Journalism professors should teach their students about all aspects of public relations -- research, planning, strategy, implementation, evaluation -- and not misrepresent our profession by claiming we 'plan parties.' Even if this is an attempt to deter journalism students from "crossing over" into a public relations career, it's not accurate. And aren't both professions dependent on truth and accuracy?

Wednesday, October 12, 2005

Book Recommendation: Real Life Notes: Reflection and Strategies for Life After Graduation by Kenneth Jedding

Are you in that space between school and work, worrying about finding a job, if it's the right job, and not only that, but are you stressing from issues stemming from family and relationships?

Kenneth Jedding, author of Real Life Notes: Reflection and Strategies for Life After Graduation, is here to help you stop worrying about parents, relationships, and yes, even career issues.

I first met Kenneth when I served as UH PRSSA President in 2001-02.

Kenneth was a guest speaker at our Chapter's Regional Activity on campus, and he brought valuable words of wisdom to those of us on the verge of graduation.

His book also has helped me in other areas of my life, as well. Read more at Kenneth's book also appears on the book list.

I have a special offer for you - Kenneth has agreed to allow my blog readers to purchase the book for $6.00. Here's how:

Mail your check with the words "Kelly's Blog" in the memo of the check, to:

Double Rose Books
PO Box 180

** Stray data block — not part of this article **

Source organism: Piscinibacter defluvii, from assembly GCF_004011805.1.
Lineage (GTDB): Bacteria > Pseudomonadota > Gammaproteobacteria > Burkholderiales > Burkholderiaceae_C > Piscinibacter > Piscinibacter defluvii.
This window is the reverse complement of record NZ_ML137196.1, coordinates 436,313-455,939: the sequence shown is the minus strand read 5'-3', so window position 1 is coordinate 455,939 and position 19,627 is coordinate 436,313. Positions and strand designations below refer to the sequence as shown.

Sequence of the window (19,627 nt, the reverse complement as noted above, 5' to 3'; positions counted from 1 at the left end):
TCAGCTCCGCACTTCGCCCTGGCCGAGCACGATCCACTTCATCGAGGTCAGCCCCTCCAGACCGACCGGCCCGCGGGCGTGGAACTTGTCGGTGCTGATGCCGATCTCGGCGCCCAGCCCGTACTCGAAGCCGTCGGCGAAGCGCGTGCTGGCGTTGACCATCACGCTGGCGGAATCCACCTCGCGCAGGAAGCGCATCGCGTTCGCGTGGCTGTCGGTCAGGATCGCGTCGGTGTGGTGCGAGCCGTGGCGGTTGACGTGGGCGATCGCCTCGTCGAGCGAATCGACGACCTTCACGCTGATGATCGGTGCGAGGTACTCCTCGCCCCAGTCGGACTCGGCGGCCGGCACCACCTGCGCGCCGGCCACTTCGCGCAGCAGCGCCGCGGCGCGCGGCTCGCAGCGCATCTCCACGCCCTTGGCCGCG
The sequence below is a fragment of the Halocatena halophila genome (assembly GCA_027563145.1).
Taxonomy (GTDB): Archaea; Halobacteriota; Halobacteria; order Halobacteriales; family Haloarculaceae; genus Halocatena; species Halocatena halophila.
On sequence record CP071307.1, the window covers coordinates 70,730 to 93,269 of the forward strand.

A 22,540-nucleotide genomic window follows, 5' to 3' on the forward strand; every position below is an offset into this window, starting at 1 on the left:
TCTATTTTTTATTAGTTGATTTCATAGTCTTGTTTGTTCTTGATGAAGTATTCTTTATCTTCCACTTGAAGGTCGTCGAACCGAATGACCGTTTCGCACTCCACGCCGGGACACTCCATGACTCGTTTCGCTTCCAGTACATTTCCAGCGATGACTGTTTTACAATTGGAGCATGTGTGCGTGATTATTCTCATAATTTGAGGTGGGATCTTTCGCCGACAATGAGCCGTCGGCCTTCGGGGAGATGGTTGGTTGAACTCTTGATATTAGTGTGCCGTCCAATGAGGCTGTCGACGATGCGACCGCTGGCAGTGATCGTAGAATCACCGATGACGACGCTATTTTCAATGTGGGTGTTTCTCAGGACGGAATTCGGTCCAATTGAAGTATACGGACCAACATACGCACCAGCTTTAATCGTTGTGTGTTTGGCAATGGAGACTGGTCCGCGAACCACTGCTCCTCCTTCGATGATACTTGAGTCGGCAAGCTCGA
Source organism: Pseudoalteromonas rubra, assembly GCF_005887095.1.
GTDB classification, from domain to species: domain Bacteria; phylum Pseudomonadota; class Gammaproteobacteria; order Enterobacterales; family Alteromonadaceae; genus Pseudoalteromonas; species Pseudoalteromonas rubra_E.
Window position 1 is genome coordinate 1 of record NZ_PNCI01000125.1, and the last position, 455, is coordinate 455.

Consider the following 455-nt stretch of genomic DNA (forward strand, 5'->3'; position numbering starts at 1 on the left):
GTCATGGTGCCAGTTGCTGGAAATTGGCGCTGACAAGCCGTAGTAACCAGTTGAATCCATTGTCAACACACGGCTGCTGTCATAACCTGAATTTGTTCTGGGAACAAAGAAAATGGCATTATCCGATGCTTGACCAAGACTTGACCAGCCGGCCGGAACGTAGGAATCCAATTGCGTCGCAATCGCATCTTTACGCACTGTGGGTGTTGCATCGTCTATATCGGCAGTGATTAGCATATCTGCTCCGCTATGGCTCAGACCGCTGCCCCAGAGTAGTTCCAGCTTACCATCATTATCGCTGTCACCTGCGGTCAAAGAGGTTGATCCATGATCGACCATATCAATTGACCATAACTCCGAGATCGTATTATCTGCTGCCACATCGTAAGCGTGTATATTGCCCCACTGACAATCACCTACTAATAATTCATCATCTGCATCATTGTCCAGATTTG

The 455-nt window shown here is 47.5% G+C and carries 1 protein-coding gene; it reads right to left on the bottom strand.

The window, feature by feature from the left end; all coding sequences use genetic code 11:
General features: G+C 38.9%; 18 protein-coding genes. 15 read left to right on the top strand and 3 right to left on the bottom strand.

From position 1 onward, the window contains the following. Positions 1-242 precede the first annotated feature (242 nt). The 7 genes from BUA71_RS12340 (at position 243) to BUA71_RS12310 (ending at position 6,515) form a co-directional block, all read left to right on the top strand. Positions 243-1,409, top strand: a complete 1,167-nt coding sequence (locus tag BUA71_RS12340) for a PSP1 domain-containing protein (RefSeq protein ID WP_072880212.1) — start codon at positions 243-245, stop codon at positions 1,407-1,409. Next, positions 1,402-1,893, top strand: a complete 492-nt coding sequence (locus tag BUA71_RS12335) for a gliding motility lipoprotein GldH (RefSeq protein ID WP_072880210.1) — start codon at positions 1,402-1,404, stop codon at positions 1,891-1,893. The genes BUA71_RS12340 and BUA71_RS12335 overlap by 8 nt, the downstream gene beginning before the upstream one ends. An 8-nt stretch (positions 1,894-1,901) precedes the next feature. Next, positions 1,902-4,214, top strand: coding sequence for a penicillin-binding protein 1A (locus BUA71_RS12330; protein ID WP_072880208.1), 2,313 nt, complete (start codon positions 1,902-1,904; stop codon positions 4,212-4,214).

New York, NY 10276-0180.

Close to 1200 copies of Kenneth's book were given out at graduation at New York University's Steinhardt School of Education earlier this year to all graduates and masters graduates with their diplomas, and also to 1500 graduates at Loyola Marymount in LA. Get your copy now - you won't be disappointed! And be sure to share your strategies for life after graduation with our readers by posting a comment.

Happy Reading!

Sunday, October 09, 2005

Houston Advertising Federation Luncheon Oct. 19 --- Sally Hogshead on "Radical Careering"

Busy time of year - many, many networking and learning opportunities, so let's get to it!

"Passion is not a luxury in your career. It’s an imperative."

From the "Hog Blog" on September 28, 2005

Don't miss the opportunity to hear Sally Hogshead's ( presentation on "radical careering" on Wednesday, Oct. 19, 2005 at the Junior League of Houston. This presentation is sponsored by the Houston Advertising Federation.

Sally is a creative director and author and lives in LA with her two young children and her husband Rich, who is a stay-at-home dad.

At age 27, Sally opened the celebrated boutique agency, Robaire & Hogshead. Clients included Target, Remy Martin, and Condé Nast. In 2001, she founded the West Coast office of Crispin Porter + Bogusky. In her dual role as Creative Director/Managing Director, Sally created and led work for MINI, Rock the Vote, Fine Living Network and Ikea.

Sally's work has won hundreds of awards. In addition to being featured on "Best Ads on TV," she was a Creative Director/Copywriter on the $100,000 Grand Kelly campaign for MINI Cooper. (Word is that Sally is perhaps best known for her notorious "Salerita" margaritas (lemonade + ice + crushed mint + vodka, served in a sugar-rimmed glass).

Recent clients include Godiva Chocolates, Avery Dennison, Harry Winston Jewelers, and Hard Rock Hotel. Sally graduated from Duke University in 1991 with a major in Sociology and three minors.

You won't want to miss this presentation! Register online at

WHEN Wednesday, October 19, 2005 11:30 AM - 1:15 PM
WHERE Junior League of Houston 1811 Briar Oaks Drive Houston, TX 77027
COSTS: Member Registration $25.00; Non-Member Registration $40.00